The goal of a “train the trainer” process is to ensure those doing your training understand the different techniques they can use to effectively communicate the rules, regulations, policies and practices surrounding your company’s safety program.
While many safety trainers are very knowledgeable about the safety needs of a company and tend to be subject matter experts, I’ve found that these same people have never been provided the tools and training to effectively transfer their knowledge to others. (In other words, one might be exposed to a “death” by PowerPoint deck full of information without getting the point.)
As a safety trainer, my mission is to help you be the best safety dudes (or trainers) on the planet! Understanding the role of visual aids in your safety training is a first step.
Why Use Visual Aids in Your Safety Training?
As a trainer, you set the tone for the training and keep the energy flowing. Using visual aids can help you with this.
Use a variety of visual aids because more than likely your audience will be diverse – young and old, tech savvy and not, new to the job and seasoned, safety conscious and not – and not everyone learns the same way. Visual aids reinforce your message, clarify specific points and can even create a little excitement or energy among your participants.
In addition, use a variety of ways to deliver the visuals, too, such as:
- Prepared handouts
- White boards or a flip chart and easel to write on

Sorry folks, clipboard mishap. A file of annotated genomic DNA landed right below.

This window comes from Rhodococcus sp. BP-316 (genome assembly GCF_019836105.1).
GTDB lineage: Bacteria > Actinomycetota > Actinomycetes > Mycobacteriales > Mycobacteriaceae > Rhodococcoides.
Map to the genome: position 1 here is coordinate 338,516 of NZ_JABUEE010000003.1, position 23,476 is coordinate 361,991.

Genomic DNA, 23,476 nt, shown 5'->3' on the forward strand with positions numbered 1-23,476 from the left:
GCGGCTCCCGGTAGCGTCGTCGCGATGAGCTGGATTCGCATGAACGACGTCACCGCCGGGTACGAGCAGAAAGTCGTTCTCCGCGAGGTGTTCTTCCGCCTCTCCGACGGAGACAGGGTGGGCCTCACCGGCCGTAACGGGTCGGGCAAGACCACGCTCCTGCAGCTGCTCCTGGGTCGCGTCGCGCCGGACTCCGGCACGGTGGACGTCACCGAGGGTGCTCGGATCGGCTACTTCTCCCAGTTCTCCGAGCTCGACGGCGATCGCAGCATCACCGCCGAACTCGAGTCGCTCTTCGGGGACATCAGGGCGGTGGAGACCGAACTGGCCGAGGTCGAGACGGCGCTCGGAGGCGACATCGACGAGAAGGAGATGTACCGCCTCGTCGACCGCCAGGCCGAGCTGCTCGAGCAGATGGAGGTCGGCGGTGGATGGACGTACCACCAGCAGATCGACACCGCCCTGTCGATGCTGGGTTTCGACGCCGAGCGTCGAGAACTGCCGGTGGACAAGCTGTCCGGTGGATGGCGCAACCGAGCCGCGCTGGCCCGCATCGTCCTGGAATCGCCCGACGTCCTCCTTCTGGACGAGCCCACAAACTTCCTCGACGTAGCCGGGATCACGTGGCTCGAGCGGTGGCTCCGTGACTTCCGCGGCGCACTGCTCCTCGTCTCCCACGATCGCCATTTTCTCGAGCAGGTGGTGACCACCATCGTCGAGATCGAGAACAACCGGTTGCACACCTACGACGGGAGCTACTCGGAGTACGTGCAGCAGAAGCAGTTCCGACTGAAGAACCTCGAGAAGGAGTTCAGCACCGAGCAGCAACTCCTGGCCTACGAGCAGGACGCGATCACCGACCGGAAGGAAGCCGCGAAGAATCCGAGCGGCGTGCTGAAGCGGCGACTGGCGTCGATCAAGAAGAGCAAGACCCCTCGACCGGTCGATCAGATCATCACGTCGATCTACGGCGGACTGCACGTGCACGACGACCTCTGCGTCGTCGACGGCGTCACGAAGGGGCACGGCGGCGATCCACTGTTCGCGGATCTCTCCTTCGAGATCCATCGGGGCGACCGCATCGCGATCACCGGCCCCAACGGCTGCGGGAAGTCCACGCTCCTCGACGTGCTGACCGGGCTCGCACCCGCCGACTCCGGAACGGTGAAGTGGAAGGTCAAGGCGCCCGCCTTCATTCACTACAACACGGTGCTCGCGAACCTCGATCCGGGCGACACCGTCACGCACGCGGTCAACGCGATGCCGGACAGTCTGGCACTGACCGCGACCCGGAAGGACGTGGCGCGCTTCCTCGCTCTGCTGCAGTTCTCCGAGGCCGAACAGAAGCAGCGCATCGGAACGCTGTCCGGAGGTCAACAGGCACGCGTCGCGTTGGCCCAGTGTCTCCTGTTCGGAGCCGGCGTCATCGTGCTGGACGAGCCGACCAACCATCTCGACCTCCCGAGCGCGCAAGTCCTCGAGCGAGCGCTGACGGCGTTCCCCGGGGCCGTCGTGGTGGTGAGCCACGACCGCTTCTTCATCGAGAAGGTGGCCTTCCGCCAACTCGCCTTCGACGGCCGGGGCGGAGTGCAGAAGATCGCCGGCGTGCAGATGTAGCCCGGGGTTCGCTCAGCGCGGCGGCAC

- Video clips and/or photos
- PowerPoint slides
Visual aids – pictures, charts, graphs and more – help participants remember the information. As they say, a picture is worth a thousand words, literally. For instance, consider showing pictures or video clips of what safe work processes look like or the outcome of someone not following the processes outlined. (That is definitely one powerful way to get someone to remember something!)
Just a quick side note. PowerPoint decks, while very useful, are often seen as the presentation or training itself. In reality, it is just one tool to deliver your visual images. There are many times when training can be conducted without the use of a PowerPoint deck at all.
Train the Trainer
I am an OSHA-authorized trainer who also has expertise in training trainers. I focus on training safety trainers, giving practical, applicable and usable ways to help you ensure others “get” what they need to get.
As the safety trainer for your company, your role is to facilitate the learning of others and be a resource of information. And, if your company is going to invest the time and money in having their own employees do the training, you need to be effective.
Find more information about developing effective communication strategies in my other “train the trainer” blog posts.